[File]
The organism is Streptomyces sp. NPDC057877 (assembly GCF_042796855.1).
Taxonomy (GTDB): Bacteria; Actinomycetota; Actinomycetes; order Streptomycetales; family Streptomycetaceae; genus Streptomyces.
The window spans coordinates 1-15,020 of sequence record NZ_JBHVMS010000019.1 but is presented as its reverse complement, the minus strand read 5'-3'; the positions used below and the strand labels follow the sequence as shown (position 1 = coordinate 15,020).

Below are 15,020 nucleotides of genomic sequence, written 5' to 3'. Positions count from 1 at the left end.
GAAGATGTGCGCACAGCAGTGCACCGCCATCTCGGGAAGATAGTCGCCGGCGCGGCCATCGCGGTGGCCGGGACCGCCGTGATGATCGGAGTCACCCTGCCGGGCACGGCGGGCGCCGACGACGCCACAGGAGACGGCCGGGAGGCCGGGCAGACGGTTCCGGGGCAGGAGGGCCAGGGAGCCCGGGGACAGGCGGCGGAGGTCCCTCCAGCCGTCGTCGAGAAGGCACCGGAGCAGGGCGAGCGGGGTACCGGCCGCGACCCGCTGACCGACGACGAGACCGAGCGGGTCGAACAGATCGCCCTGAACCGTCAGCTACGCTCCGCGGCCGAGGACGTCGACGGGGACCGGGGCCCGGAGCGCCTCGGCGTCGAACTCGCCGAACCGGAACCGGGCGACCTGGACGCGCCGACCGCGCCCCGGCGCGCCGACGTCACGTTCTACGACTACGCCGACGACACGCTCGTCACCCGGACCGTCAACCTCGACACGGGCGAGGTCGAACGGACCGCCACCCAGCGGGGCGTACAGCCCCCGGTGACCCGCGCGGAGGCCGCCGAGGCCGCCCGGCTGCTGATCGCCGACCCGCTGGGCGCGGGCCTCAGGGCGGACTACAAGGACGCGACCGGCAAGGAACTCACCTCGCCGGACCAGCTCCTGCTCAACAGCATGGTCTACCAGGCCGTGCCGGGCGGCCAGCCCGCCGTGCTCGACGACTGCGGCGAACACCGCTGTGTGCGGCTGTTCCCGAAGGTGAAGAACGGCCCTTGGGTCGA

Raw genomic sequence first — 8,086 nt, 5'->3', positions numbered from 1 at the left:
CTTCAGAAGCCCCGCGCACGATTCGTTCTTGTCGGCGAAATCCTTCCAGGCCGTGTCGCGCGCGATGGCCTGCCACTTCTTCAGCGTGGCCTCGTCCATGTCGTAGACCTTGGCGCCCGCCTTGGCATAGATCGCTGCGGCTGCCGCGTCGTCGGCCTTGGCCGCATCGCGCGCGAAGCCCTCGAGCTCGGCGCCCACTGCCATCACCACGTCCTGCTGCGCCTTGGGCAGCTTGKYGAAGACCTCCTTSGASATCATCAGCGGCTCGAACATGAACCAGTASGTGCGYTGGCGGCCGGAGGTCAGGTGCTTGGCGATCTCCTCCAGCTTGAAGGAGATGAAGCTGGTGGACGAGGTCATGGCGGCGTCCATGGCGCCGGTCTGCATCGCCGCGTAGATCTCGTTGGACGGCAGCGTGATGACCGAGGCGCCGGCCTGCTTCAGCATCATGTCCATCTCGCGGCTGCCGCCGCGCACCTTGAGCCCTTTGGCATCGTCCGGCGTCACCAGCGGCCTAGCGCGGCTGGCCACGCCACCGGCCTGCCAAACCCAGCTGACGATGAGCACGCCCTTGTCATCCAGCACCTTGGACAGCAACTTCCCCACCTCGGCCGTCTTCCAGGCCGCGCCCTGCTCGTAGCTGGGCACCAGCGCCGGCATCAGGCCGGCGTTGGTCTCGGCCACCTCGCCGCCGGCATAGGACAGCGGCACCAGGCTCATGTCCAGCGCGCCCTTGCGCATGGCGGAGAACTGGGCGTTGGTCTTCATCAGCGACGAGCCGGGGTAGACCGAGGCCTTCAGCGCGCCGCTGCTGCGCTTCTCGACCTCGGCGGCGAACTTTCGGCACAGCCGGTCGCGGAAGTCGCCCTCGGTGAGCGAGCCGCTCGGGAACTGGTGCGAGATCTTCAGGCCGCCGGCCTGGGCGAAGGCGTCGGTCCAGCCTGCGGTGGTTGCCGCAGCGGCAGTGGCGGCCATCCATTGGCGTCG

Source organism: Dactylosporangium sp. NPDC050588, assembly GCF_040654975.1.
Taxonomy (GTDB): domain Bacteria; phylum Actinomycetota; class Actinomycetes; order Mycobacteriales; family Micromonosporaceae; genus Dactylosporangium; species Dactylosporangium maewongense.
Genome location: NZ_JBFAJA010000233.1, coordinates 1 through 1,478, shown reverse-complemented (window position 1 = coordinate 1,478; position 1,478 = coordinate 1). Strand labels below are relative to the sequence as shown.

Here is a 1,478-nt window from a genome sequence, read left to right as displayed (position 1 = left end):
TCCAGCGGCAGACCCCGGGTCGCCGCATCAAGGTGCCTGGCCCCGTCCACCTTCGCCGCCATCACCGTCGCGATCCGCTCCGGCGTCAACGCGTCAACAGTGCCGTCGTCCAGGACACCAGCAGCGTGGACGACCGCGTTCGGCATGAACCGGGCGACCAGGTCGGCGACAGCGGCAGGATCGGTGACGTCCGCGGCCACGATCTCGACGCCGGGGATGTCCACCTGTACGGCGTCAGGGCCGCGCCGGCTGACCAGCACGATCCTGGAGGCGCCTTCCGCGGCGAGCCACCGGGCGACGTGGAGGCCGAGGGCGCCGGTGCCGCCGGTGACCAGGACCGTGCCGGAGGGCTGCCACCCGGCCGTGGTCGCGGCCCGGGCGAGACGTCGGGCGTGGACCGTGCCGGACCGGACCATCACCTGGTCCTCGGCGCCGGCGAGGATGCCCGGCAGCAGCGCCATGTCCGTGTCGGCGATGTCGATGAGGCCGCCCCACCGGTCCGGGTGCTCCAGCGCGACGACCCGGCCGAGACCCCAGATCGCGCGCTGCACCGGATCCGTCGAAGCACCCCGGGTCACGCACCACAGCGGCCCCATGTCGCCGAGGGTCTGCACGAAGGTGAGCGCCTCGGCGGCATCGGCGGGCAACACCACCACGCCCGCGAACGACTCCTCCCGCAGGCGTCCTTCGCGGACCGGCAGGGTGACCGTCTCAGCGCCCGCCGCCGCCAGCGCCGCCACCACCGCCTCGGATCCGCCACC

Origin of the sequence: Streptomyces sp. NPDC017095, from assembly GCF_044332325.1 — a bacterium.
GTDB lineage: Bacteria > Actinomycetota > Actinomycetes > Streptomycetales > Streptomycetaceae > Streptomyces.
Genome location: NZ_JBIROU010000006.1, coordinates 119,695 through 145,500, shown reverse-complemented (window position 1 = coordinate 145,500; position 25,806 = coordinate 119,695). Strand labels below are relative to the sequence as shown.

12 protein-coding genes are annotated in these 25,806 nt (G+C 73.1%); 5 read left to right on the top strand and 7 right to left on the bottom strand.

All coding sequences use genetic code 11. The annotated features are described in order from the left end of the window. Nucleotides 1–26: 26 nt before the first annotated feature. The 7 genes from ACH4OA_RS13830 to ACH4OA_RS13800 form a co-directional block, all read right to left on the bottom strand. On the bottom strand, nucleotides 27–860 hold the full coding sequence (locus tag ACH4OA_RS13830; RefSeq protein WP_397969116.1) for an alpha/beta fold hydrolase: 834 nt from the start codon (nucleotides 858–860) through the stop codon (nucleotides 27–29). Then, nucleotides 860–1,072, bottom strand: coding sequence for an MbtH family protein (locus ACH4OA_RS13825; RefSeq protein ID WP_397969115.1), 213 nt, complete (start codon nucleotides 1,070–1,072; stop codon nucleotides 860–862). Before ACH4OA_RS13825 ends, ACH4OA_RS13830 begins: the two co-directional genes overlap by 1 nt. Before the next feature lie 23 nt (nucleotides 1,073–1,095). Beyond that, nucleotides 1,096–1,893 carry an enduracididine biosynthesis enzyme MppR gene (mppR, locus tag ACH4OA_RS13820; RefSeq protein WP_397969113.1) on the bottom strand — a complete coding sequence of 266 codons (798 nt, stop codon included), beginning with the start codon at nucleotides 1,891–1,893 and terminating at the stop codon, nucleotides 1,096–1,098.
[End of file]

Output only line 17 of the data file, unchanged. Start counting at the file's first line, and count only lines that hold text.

All coding sequences use genetic code 11. The annotated features are described in order from the left end of the window. Nucleotides 1–26: 26 nt before the first annotated feature. The 7 genes from ACH4OA_RS13830 to ACH4OA_RS13800 form a co-directional block, all read right to left on the bottom strand. On the bottom strand, nucleotides 27–860 hold the full coding sequence (locus tag ACH4OA_RS13830; RefSeq protein WP_397969116.1) for an alpha/beta fold hydrolase: 834 nt from the start codon (nucleotides 858–860) through the stop codon (nucleotides 27–29). Then, nucleotides 860–1,072, bottom strand: coding sequence for an MbtH family protein (locus ACH4OA_RS13825; RefSeq protein ID WP_397969115.1), 213 nt, complete (start codon nucleotides 1,070–1,072; stop codon nucleotides 860–862). Before ACH4OA_RS13825 ends, ACH4OA_RS13830 begins: the two co-directional genes overlap by 1 nt. Before the next feature lie 23 nt (nucleotides 1,073–1,095). Beyond that, nucleotides 1,096–1,893 carry an enduracididine biosynthesis enzyme MppR gene (mppR, locus tag ACH4OA_RS13820; RefSeq protein WP_397969113.1) on the bottom strand — a complete coding sequence of 266 codons (798 nt, stop codon included), beginning with the start codon at nucleotides 1,891–1,893 and terminating at the stop codon, nucleotides 1,096–1,098.